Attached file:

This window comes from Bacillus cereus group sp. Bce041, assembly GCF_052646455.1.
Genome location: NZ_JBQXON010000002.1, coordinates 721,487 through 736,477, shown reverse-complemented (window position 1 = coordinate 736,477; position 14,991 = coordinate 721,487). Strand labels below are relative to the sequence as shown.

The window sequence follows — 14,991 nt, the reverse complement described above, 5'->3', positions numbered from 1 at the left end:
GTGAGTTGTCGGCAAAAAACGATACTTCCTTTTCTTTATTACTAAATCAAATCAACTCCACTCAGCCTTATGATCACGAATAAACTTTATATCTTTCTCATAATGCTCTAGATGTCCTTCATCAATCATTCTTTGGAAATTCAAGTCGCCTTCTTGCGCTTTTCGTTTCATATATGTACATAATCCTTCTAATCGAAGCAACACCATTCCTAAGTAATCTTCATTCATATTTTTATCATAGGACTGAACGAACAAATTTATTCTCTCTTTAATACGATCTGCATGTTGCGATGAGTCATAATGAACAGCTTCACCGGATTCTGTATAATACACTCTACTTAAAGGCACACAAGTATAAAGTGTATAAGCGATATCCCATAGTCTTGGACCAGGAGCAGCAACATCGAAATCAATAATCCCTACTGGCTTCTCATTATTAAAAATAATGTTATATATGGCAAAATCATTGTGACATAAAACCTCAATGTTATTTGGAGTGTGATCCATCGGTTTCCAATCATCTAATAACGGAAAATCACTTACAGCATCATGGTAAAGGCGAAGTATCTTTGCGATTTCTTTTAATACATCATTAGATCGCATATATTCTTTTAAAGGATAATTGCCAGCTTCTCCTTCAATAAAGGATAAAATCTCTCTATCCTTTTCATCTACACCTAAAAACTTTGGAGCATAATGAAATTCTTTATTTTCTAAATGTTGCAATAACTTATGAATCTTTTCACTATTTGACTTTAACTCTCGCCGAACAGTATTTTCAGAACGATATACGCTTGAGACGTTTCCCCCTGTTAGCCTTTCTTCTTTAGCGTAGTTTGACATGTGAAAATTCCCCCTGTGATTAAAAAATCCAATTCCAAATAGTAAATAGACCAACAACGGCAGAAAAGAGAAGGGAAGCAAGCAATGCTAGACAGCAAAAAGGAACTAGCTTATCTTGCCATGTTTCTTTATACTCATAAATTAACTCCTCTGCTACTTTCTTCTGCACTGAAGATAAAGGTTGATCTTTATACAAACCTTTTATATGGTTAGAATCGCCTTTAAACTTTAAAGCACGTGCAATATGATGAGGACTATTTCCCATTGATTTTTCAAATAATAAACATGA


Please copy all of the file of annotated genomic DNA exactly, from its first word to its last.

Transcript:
This window comes from Bacillus cereus group sp. Bce041, assembly GCF_052646455.1.
Genome location: NZ_JBQXON010000002.1, coordinates 721,487 through 736,477, shown reverse-complemented (window position 1 = coordinate 736,477; position 14,991 = coordinate 721,487). Strand labels below are relative to the sequence as shown.

The window sequence follows — 14,991 nt, the reverse complement described above, 5'->3', positions numbered from 1 at the left end:
GTGAGTTGTCGGCAAAAAACGATACTTCCTTTTCTTTATTACTAAATCAAATCAACTCCACTCAGCCTTATGATCACGAATAAACTTTATATCTTTCTCATAATGCTCTAGATGTCCTTCATCAATCATTCTTTGGAAATTCAAGTCGCCTTCTTGCGCTTTTCGTTTCATATATGTACATAATCCTTCTAATCGAAGCAACACCATTCCTAAGTAATCTTCATTCATATTTTTATCATAGGACTGAACGAACAAATTTATTCTCTCTTTAATACGATCTGCATGTTGCGATGAGTCATAATGAACAGCTTCACCGGATTCTGTATAATACACTCTACTTAAAGGCACACAAGTATAAAGTGTATAAGCGATATCCCATAGTCTTGGACCAGGAGCAGCAACATCGAAATCAATAATCCCTACTGGCTTCTCATTATTAAAAATAATGTTATATATGGCAAAATCATTGTGACATAAAACCTCAATGTTATTTGGAGTGTGATCCATCGGTTTCCAATCATCTAATAACGGAAAATCACTTACAGCATCATGGTAAAGGCGAAGTATCTTTGCGATTTCTTTTAATACATCATTAGATCGCATATATTCTTTTAAAGGATAATTGCCAGCTTCTCCTTCAATAAAGGATAAAATCTCTCTATCCTTTTCATCTACACCTAAAAACTTTGGAGCATAATGAAATTCTTTATTTTCTAAATGTTGCAATAACTTATGAATCTTTTCACTATTTGACTTTAACTCTCGCCGAACAGTATTTTCAGAACGATATACGCTTGAGACGTTTCCCCCTGTTAGCCTTTCTTCTTTAGCGTAGTTTGACATGTGAAAATTCCCCCTGTGATTAAAAAATCCAATTCCAAATAGTAAATAGACCAACAACGGCAGAAAAGAGAAGGGAAGCAAGCAATGCTAGACAGCAAAAAGGAACTAGCTTATCTTGCCATGTTTCTTTATACTCATAAATTAACTCCTCTGCTACTTTCTTCTGCACTGAAGATAAAGGTTGATCTTTATACAAACCTTTTATATGGTTAGAATCGCCTTTAAACTTTAAAGCACGTGCAATATGATGAGGACTATTTCCCATTGATTTTTCAAATAATAAACATGA